I have practised nothing but medicine, never had any interest in doing business like some of my colleagues. I have no interest in buying farms. I’m not a businessman, I’m a professional.

It seems like you've never had to struggle for anything in life, is that correct?

You could say that. I don’t remember where I have struggled. I have three children who have not given me any problems, my wife {Justice Joyce Aluoch} has had a great profession. I married her as a university student, seen her rise up until she became a judge at the International Criminal Court in The Hague.

How did you meet?

Her father and my father were drinking mates. Her father was a provincial commissioner, before independence. My father was the assistant of governor's sergeant. That was not a small job those days, to clean the shoes of a mzungu and to sit with him on a table …

Obviously all these awards must somehow translate to good financial gain?

No. These are honours. If I was looking for money I would be in business. It’s an appreciation and sometimes this speaks louder than money. Even a thief can get money. But these, this is happiness. It’s not a bank account that determines how happy you are. No amount of money can buy you somebody's honour.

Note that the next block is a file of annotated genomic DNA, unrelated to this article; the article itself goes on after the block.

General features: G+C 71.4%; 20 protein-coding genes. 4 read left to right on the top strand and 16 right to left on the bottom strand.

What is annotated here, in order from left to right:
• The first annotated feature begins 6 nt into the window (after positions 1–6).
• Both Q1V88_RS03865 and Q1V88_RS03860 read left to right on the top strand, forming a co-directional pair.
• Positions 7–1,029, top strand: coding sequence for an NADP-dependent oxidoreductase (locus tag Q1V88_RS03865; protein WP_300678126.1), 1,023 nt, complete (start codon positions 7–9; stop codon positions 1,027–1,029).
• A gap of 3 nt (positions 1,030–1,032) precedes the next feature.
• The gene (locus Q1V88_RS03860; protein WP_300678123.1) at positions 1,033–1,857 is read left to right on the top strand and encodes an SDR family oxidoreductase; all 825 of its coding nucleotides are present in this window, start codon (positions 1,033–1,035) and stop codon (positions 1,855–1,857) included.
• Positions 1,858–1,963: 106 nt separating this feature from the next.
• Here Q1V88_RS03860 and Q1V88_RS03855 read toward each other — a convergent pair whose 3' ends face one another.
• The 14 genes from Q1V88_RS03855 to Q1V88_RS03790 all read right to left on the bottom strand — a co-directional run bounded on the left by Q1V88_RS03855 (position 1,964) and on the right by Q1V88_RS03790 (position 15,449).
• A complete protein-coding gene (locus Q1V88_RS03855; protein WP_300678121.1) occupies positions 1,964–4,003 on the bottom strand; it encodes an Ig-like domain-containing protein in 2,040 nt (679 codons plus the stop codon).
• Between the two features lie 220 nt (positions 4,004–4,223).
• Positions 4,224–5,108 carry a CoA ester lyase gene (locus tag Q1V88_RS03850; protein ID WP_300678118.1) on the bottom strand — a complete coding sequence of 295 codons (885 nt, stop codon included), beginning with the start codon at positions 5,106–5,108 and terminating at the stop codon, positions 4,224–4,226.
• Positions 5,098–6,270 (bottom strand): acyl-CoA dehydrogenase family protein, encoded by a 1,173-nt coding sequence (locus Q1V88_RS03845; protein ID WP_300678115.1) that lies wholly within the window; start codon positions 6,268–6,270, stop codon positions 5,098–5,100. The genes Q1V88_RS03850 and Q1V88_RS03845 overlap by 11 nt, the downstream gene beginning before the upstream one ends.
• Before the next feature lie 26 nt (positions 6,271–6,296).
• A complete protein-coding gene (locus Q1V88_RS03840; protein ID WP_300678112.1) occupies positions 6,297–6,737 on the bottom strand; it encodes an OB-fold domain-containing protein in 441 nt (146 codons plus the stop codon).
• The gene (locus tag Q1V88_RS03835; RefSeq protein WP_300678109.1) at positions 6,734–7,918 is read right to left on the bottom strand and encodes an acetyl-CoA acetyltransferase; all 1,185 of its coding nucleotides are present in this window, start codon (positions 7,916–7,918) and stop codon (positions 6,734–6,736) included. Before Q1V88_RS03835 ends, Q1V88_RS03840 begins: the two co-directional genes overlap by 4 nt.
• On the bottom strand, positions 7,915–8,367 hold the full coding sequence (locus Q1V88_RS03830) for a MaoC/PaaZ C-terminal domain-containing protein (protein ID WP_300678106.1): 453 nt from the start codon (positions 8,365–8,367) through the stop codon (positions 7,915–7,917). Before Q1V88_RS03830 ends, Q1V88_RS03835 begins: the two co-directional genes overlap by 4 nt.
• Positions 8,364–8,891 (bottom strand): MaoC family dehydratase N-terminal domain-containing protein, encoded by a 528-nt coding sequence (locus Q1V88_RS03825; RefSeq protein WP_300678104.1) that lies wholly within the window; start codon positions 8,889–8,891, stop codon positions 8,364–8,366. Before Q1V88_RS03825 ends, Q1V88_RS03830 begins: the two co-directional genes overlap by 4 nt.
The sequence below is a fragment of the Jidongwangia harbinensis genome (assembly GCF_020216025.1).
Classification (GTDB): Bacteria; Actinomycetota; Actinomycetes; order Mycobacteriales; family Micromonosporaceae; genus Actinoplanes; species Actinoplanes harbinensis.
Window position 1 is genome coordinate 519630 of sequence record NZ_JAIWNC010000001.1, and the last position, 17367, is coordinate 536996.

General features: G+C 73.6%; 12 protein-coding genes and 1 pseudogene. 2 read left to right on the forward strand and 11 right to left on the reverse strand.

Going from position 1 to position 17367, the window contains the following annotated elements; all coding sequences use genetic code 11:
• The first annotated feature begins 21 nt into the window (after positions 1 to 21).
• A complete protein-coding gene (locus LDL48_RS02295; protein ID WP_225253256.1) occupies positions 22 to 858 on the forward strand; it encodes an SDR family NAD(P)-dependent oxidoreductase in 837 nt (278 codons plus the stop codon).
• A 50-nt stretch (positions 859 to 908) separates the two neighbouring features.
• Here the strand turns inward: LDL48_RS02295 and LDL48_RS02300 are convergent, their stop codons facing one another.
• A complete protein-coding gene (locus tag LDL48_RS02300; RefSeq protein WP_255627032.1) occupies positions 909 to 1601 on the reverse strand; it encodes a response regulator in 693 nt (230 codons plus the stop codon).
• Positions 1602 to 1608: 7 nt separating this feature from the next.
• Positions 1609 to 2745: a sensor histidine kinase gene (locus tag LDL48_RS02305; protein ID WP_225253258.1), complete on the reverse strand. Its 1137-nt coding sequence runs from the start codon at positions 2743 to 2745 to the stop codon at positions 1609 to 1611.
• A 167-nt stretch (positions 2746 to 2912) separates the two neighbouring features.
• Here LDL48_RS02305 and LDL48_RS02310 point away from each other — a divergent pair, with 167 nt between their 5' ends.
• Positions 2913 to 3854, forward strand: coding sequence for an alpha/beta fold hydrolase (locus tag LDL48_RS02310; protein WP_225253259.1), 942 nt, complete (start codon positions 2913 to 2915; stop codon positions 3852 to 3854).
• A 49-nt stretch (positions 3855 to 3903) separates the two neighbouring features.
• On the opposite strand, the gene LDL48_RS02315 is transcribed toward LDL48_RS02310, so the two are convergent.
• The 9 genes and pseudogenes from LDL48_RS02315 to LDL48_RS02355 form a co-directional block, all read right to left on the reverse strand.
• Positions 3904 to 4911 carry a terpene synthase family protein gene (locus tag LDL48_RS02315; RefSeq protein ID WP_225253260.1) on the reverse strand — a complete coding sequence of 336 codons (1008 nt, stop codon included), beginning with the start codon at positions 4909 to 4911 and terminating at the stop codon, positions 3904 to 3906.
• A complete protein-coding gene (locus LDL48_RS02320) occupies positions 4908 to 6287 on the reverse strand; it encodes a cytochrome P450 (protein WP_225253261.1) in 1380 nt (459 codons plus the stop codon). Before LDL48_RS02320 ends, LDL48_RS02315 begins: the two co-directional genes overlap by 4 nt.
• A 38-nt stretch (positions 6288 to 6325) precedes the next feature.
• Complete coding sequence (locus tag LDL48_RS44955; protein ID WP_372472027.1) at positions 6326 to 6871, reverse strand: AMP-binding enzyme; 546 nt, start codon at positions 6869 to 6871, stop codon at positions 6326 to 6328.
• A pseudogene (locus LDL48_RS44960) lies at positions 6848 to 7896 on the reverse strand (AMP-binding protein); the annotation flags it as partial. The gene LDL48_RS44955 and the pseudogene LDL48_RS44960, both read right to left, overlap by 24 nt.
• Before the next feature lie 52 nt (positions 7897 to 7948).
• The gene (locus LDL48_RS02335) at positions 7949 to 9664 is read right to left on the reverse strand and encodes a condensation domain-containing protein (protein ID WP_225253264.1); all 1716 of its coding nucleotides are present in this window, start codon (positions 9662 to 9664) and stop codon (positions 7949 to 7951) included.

What's the one thing you'd like to be remembered for?

Mentorship. Almost every prominent doctor here has been my student or has had some of my mentorship.

What do you do to unwind now?

I play golf. I’m in many social associations, like the Nairobi Club. I’m also a member of Karen Country Club. I’m also involved in a lot of development projects.

What have you learnt about raising three girls?

Let them develop their own talent, don’t force them to do what you want. Things have changed. Parents need to appreciate that they can’t raise their children how they were raised. The only permanent thing in this world is change.

I saw a case where a girl wanted Sh1,000 to go to a disco but the parents refused. At night, the girl tried committing suicide by drinking all the alcohol in the house and she spent two weeks in ICU. Guess how much the bill came to? Sh2 million. The parents could have given her the Sh1,000 and let her go out and save the Sh2 million.

Has the Internet helped medicine?

It's dictating medicine. The first stage to the development of medicine was chemistry. Concoction and drugs for treatment. The next stage was physics, that is equipment and instruments. Talk of X-rays, MRIs, CT-scans, PET Scan, endoscopes etc. We are on the third development stage which is information technology. We have Dr Google, digital monitoring … Now I can check someone’s heart, blood sugar in Garissa from my office. We don’t have to send tissue specimen to Europe any more, with a digital microscope, a pathologist in Germany can examine it from there.

What's your greatest fear?

My greatest fear is also this Internet, because we're going to lose personal touch. People are just going to behave like robots.

You seem content, or is it happy?

By nature, nothing bothers me. Some people will just be miserable for nothing. Some people like me are just happy for anything.